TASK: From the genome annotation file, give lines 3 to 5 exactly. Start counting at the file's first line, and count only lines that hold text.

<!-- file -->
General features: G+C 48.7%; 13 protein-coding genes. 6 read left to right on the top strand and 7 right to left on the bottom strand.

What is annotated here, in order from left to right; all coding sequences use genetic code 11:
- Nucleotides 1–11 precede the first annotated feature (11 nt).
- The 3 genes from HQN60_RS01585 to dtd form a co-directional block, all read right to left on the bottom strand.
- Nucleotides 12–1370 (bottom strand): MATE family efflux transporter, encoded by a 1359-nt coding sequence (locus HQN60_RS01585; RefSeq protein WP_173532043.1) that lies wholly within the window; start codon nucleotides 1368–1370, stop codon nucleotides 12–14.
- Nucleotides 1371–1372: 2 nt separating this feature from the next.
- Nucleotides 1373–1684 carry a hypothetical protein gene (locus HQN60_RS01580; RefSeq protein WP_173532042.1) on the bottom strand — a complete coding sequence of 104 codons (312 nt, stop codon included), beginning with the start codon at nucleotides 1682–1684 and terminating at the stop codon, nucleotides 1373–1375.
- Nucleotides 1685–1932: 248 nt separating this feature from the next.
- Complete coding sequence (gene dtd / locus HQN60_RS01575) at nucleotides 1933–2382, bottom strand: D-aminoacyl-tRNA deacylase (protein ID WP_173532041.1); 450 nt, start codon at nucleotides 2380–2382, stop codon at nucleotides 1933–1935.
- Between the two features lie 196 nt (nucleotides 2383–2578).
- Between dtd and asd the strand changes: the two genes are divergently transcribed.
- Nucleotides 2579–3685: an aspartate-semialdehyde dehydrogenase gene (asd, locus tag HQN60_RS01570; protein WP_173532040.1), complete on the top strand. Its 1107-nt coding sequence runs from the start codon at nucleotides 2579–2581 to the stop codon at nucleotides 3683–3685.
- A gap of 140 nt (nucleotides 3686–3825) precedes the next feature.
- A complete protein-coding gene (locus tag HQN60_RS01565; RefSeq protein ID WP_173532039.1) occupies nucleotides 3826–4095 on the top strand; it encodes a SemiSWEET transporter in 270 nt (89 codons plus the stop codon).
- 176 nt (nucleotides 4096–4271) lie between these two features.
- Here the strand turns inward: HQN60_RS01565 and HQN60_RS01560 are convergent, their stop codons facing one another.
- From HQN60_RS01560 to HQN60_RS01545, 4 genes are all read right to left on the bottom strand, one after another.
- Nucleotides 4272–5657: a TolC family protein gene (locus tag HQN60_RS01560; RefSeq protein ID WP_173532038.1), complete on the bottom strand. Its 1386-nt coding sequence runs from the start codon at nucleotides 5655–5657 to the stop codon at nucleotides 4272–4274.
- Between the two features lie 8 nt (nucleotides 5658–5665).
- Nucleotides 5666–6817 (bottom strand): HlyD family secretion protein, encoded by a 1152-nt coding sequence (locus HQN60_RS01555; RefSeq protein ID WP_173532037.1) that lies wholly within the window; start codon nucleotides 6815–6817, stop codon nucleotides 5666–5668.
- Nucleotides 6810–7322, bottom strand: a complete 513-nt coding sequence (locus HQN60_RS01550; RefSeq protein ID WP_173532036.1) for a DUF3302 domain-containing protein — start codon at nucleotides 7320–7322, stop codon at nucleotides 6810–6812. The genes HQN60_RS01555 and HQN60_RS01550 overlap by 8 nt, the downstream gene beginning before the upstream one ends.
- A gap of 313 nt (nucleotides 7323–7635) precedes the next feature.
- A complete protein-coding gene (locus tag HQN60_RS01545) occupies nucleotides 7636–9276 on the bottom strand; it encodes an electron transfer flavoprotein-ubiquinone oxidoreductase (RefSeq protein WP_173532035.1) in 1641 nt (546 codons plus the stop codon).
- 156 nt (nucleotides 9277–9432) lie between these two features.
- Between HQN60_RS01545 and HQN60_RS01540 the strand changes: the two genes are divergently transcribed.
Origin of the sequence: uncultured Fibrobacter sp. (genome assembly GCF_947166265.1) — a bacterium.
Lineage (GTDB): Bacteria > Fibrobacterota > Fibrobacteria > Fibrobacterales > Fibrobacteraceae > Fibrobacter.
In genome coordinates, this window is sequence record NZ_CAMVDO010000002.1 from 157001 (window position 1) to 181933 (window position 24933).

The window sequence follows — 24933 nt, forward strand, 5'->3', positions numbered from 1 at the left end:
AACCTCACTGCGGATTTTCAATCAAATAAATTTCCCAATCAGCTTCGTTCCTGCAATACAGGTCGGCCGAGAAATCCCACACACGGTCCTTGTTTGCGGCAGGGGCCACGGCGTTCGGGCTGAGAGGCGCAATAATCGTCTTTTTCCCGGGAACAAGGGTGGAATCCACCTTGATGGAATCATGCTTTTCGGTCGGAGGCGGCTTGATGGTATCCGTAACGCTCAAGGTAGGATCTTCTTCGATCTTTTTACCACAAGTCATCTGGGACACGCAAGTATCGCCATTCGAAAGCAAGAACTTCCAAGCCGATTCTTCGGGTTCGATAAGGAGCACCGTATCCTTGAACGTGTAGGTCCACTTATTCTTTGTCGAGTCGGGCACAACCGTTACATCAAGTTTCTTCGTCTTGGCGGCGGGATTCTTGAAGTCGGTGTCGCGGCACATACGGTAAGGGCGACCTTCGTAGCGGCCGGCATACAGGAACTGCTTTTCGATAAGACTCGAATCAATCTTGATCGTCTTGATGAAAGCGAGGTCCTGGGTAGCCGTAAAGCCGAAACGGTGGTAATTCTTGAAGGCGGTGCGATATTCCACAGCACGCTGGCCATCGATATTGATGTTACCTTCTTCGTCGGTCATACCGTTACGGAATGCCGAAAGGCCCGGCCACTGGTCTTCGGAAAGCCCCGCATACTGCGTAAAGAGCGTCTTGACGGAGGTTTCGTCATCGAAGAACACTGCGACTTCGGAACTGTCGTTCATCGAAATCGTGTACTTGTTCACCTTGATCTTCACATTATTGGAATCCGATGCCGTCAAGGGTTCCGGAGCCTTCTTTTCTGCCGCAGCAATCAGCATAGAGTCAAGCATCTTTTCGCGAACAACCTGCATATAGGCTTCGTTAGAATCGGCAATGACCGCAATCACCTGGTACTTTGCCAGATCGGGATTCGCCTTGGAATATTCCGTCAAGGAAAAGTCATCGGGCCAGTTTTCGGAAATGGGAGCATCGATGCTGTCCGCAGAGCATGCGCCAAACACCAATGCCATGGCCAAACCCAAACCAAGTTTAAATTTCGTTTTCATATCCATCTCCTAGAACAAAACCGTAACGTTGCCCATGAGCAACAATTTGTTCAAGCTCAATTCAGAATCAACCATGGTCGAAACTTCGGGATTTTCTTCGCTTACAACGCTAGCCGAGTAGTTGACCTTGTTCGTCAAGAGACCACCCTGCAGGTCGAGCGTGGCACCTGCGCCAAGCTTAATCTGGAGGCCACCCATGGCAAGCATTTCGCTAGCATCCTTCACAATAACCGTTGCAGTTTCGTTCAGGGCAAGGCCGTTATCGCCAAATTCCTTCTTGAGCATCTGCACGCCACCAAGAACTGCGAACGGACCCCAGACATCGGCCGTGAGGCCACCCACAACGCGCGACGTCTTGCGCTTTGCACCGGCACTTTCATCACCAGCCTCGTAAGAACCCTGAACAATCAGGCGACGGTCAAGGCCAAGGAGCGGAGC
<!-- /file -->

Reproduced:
- Nucleotides 1–11 precede the first annotated feature (11 nt).
- The 3 genes from HQN60_RS01585 to dtd form a co-directional block, all read right to left on the bottom strand.
- Nucleotides 12–1370 (bottom strand): MATE family efflux transporter, encoded by a 1359-nt coding sequence (locus HQN60_RS01585; RefSeq protein WP_173532043.1) that lies wholly within the window; start codon nucleotides 1368–1370, stop codon nucleotides 12–14.